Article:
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I am new here, and have poked around the site looking for an overview of which hash algorithm to use on the web and why.

It seems to be the consensus that SHA-256 or other SHA-2 family algorithms are the best because they do not have the collisions that MD5 and older hash techniques have. I'm wondering if SHA-2 family techniques are less supported on the web because of other reasons besides security, such as ease of implementation or speed of execution.

On a website that is already protected by the encryption of an SSL certificate via TLS/HTTPS the data (i.e. a password) is already being encrypted anyway (putting aside the recent issues with Heartbleed). So perhaps more priority has been given to algorithms that are easier to implement rather than more secure? It still seems sketchy to use MD5 on the web, i.e. for password hashing.

Which hashing algorithm is best for the web and why?

marked as duplicate by TildalWave, Xander, Adi, dr jimbob, Iszi Apr 23 '14 at 16:23

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    Keep in mind that hashing was never developed for security, but rather verification and integrity monitoring. While you are correct that MD5 is inherently collision ridden, all hashes will eventually be brute-forced. What are you planning on using this hash for? – PTW-105 Apr 22 '14 at 23:21
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    @PTW-105 All hashes will be brute-forced? That's quite the ridiculous claim. There are 115,792,089,237,316,195,423,570,985,008,687,907,853,269,984,665,640,564,039,457,584,007,913,129,639,936 unique 256-bit hashes. Reverse this sha-2 (256 bit -- I was nice even chose the weaker one) f80aca950ca3eabc7ce99d2be088257dec01c9c4f7c841854702acdbb07c76b1. I'll give you $1000 if you or anyone else can do it. – dr jimbob Apr 23 '14 at 1:26
  • @drjimbob - Eventually. Some day we will have computational systems that will make it feasible to brute-force that hash. It may not be possible today, maybe not tomorrow, but eventually. – PTW-105 Apr 23 '14 at 1:53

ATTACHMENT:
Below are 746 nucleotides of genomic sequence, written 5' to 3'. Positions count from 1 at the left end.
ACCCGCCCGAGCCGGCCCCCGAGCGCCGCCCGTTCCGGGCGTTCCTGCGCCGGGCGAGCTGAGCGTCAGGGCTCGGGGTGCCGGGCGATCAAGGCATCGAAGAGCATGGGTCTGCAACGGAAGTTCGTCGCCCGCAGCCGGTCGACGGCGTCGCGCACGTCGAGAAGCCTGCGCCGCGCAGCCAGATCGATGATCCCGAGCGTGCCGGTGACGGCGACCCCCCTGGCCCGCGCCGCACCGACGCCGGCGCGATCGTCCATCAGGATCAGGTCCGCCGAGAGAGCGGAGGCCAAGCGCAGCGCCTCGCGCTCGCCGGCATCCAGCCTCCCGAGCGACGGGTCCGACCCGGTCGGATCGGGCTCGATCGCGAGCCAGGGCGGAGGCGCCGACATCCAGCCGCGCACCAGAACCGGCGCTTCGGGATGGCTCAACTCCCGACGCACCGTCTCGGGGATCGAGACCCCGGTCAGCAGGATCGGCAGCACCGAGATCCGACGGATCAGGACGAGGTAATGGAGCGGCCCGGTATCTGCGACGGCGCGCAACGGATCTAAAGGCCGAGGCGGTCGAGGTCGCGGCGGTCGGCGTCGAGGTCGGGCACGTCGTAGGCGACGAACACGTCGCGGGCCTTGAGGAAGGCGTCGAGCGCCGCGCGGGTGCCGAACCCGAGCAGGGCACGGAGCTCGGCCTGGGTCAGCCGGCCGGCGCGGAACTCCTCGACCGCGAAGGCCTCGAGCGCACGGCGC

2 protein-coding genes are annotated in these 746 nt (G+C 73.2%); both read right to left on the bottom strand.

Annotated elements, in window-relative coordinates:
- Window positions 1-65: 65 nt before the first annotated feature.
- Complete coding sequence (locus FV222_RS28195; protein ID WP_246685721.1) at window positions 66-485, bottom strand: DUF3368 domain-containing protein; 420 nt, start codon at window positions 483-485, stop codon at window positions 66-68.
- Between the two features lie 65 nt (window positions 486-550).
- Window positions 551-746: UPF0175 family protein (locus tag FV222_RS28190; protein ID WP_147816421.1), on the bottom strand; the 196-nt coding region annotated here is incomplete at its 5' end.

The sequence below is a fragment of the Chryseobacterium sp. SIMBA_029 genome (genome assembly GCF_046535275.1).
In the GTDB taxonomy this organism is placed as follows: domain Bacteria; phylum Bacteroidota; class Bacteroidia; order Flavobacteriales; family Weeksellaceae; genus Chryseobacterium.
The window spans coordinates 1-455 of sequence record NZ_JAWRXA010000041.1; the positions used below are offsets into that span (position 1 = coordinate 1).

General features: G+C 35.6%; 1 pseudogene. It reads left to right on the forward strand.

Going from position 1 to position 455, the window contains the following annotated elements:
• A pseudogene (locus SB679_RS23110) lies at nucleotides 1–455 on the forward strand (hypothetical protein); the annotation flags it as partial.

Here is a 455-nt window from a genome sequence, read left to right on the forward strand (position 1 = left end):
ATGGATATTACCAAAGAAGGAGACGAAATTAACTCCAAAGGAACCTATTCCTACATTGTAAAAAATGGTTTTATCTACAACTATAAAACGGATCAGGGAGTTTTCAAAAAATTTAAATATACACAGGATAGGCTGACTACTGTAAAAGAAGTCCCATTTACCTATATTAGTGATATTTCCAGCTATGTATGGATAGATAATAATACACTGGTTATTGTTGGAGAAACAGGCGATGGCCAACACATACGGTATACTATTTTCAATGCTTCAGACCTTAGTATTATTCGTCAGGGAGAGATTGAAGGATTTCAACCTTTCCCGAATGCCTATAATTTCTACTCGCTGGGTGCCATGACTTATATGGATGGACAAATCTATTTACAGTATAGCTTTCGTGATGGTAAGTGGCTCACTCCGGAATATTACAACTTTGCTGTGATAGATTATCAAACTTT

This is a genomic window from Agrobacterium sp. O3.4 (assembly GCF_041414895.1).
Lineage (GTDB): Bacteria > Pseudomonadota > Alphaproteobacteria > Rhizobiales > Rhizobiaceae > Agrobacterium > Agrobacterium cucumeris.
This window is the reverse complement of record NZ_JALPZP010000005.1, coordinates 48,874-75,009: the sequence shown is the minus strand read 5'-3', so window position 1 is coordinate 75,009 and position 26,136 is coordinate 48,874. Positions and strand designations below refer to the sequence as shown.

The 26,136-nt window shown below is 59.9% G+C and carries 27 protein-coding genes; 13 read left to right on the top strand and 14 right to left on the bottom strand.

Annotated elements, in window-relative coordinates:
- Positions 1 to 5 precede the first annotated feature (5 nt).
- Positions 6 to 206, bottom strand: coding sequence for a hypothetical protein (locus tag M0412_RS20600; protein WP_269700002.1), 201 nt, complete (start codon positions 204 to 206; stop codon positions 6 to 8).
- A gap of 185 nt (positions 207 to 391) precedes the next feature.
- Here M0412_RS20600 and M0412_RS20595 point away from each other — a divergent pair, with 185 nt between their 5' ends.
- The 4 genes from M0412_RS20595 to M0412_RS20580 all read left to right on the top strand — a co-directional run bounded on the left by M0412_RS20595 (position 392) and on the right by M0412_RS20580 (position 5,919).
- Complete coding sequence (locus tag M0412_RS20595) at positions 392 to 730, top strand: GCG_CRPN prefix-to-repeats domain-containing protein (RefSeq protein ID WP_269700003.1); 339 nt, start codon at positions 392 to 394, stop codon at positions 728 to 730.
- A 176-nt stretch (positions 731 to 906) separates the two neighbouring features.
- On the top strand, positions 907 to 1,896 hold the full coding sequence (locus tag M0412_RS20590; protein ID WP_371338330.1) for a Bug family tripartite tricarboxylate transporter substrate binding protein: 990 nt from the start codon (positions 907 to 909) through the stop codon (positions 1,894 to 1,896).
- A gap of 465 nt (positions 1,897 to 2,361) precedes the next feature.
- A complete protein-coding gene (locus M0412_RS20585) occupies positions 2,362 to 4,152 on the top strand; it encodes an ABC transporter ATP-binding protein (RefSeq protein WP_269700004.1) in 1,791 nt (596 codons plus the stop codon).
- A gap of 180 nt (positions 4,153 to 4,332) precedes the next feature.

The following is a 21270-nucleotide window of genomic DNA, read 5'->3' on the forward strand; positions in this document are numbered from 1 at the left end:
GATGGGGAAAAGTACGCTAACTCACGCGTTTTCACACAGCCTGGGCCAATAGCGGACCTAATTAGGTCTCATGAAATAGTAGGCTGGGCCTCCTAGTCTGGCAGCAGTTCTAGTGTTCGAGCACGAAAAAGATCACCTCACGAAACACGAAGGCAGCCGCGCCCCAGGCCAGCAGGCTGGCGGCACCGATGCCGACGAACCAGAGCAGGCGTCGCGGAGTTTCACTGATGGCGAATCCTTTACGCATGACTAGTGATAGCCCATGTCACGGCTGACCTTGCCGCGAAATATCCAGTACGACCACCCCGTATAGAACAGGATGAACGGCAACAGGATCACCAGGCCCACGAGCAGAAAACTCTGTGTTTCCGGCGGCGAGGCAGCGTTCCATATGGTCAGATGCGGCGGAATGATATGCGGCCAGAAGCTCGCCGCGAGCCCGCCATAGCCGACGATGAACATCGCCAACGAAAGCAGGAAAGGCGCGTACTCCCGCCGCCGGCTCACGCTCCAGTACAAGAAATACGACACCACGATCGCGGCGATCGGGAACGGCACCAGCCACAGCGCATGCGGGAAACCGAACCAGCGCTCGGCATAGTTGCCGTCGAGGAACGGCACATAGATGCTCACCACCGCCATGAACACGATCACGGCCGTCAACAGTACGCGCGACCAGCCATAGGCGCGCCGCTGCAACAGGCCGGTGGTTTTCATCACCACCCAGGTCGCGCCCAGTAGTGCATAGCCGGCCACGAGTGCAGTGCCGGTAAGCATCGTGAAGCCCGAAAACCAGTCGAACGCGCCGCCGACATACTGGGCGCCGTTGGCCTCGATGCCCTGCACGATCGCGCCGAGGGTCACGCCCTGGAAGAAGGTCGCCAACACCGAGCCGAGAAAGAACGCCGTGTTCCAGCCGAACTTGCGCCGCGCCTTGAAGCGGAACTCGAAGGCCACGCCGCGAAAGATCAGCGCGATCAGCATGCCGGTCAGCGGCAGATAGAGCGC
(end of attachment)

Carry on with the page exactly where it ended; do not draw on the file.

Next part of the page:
• @PTW-105 - The smallest unit of time that makes sense to even think is the Planck time (10^-44 seconds) this is about 1000000000000000000000000000 times smaller than the smallest unit of time we've ever measured. It's only been about ~10^61 Planck time old since the big bang is about ~10^61. Note there are about 3 million billion more SHA-256 hashes than Planck times since the big bang. (So hash ever Planck time since the big bang would have 1 in 3 million billion chance.) – dr jimbob Apr 23 '14 at 2:40
  • @PTW-105 and SHA-512 will be 2^256 times harder than SHA-256. (That is SHA-512, you have to try for high entropy information would have to try about 13,407,807,929,942,597,099,574,024,998,205,846,127,479,365,820,592,393,377,723,561,443,721,764,030,073,546,976,801,874,298,166,903,427,690,031,858,186,486,050,853,753,882,811,946,569,946,433,649,006,084,096 different hashes). – dr jimbob Apr 23 '14 at 2:45

Which algorithm is best depends on what you're using it for. If you're trying to spot random data corruption, for example, a blindingly-fast algorithm like CRC-32 is ideal. On the other hand, if you're trying to secure password hashes, you want an inherently slow algorithm like bcrypt. For protecting data transfers against malicious tampering, you want a fast, cryptographically-secure algorithm such as SHA-256. And finally, if you need to interoperate with someone else's software, you use whatever hash function they're expecting.

  • Thank you very much! This is a good overview. I was confused before about how the speed of a hash factored into its usability. (Now I understand that slower ones are better for passwords because they are less feasible for a hacker to break.) – JHS Apr 23 '14 at 17:28

When in doubt, use SHA-256. This is the default answer for situations where you need a generic hash function; for specialized cases such that hashing passwords, the situation is different: you don't want to use MD5 or SHA-1 or SHA-2 or SHA-3 for passwords, but something like bcrypt.

SSL is a deployed standard with a long history, and typically uses SHA-1. This is fine. Though SHA-1 has some theoretical weaknesses against collisions, collisions are not a problem in the way SHA-1 is used in SSL (it is used as part of HMAC, which works more on preimage resistance than collisions). SHA-256 can be used with SSL, but only with the most recent standard (TLS 1.2) which is still not deployed everywhere.

  • Very interesting. Thank you. I will have to read more on Blowfish/bcrypt and SSL/TLS. – JHS Apr 23 '14 at 17:32
  • For that matter, MD5 is still resistant to preimage attacks. It's just that since practical collision attacks are known, everyone expects it's only a matter of time until preimage attacks are found. – Mark Apr 23 '14 at 19:35

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